An Artist Re-Edited Cosmo with the Entire Text of 'Mein Kampf'
Hitler’s manifesto and women's fashion magazines have quite a bit in common, at least according to Alvaro Carmona.
Images Credits: Stela Salinas
The ways in which media forces women into gender roles collide with fascist ideology in artist Alvaro Carmona's re-edit of Cosmopolitan’s Spanish January 2016 issue. His hack? Replacing every single word with text from Adolf Hitler's Mein Kampf.
The article "How to fix your make-up after you cry" became a terminus quo for the Spanish conceptual artist. The header, which looked like advice for thousands of readers, shocked Carmona and inspired him to start the project Mein Kampf.
The result is a 172-page magazine where all the glamor edicts have been replaced by actual passages from Hitler’s autobiographical manifesto. Carmona overcame a very meticulous process to create it, changing every single word starting from the header, to the words on a label in a corner of a tiny picture, using the same color, font, format, and length. If you're so inclined (and can read German), you end up with a very peculiar read.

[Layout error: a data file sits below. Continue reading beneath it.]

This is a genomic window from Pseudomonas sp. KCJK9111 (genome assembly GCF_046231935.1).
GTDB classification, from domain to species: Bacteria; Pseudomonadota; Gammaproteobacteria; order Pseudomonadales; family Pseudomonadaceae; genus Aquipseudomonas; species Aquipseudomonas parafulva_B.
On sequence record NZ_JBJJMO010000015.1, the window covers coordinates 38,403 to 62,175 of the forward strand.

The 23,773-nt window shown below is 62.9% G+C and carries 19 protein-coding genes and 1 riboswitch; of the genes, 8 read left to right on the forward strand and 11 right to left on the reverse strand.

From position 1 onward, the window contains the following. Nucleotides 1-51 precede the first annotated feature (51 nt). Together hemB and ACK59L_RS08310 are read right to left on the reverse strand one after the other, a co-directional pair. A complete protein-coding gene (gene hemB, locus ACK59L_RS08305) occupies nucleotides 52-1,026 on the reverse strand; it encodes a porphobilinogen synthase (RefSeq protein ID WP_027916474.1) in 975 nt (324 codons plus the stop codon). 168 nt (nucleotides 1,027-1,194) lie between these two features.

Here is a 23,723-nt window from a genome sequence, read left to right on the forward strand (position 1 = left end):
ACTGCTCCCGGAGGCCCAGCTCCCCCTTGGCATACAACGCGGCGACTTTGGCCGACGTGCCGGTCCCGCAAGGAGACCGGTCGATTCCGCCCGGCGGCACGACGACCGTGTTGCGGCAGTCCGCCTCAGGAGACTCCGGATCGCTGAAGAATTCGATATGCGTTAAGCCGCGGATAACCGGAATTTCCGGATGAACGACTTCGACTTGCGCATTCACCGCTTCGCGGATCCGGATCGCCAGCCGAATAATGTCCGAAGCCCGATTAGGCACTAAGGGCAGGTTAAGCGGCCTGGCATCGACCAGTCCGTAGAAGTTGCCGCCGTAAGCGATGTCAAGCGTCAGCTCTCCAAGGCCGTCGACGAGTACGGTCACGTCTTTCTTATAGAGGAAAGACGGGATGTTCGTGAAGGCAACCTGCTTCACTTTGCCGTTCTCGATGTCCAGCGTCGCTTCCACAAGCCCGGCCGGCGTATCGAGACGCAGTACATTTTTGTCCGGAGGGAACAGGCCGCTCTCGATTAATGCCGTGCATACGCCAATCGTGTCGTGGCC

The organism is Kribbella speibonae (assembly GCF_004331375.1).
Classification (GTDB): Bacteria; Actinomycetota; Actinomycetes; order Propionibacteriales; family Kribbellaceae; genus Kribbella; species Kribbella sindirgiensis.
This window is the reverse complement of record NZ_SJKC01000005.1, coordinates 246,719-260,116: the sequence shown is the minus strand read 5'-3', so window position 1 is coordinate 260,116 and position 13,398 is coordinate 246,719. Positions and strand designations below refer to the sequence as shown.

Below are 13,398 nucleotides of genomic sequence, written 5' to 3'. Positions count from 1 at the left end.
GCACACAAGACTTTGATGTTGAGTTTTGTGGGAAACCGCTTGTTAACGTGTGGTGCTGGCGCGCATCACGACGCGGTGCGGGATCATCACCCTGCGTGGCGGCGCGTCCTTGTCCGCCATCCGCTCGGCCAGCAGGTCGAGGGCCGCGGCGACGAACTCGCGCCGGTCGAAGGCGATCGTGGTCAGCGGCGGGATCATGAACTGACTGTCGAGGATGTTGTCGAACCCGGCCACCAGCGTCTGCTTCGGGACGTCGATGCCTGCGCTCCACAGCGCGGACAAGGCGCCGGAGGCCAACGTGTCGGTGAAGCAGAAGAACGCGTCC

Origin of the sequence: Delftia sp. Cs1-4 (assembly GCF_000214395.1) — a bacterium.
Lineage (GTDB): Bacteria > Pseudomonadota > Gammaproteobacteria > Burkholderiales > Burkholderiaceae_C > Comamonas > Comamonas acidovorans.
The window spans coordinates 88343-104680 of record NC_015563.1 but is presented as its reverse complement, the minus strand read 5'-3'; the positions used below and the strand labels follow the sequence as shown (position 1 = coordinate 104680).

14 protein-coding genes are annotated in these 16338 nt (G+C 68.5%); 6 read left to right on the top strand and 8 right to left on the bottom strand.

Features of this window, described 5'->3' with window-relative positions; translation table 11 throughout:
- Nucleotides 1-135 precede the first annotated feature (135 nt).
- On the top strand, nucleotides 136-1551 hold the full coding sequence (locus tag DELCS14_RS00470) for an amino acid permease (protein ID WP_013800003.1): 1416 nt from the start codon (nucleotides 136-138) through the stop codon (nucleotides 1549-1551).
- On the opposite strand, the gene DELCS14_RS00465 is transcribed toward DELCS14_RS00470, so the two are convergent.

Carmona's project seeks to draw attention to the potentially dangerous values that magazines plant in women's minds, influencing their core identities from extremely young ages. He wants people to see the incredible amount of indoctrination women are subconsciously exposed to every day. “I just want it to be seen by as many people as possible, women and men,” Carmona says. “I hope it'll make them think about the danger of letting the media in general, and these magazines in particular, dictate what the values of women should be.”
Click here to read more about Alvaro Carmona’s Mein Kampf.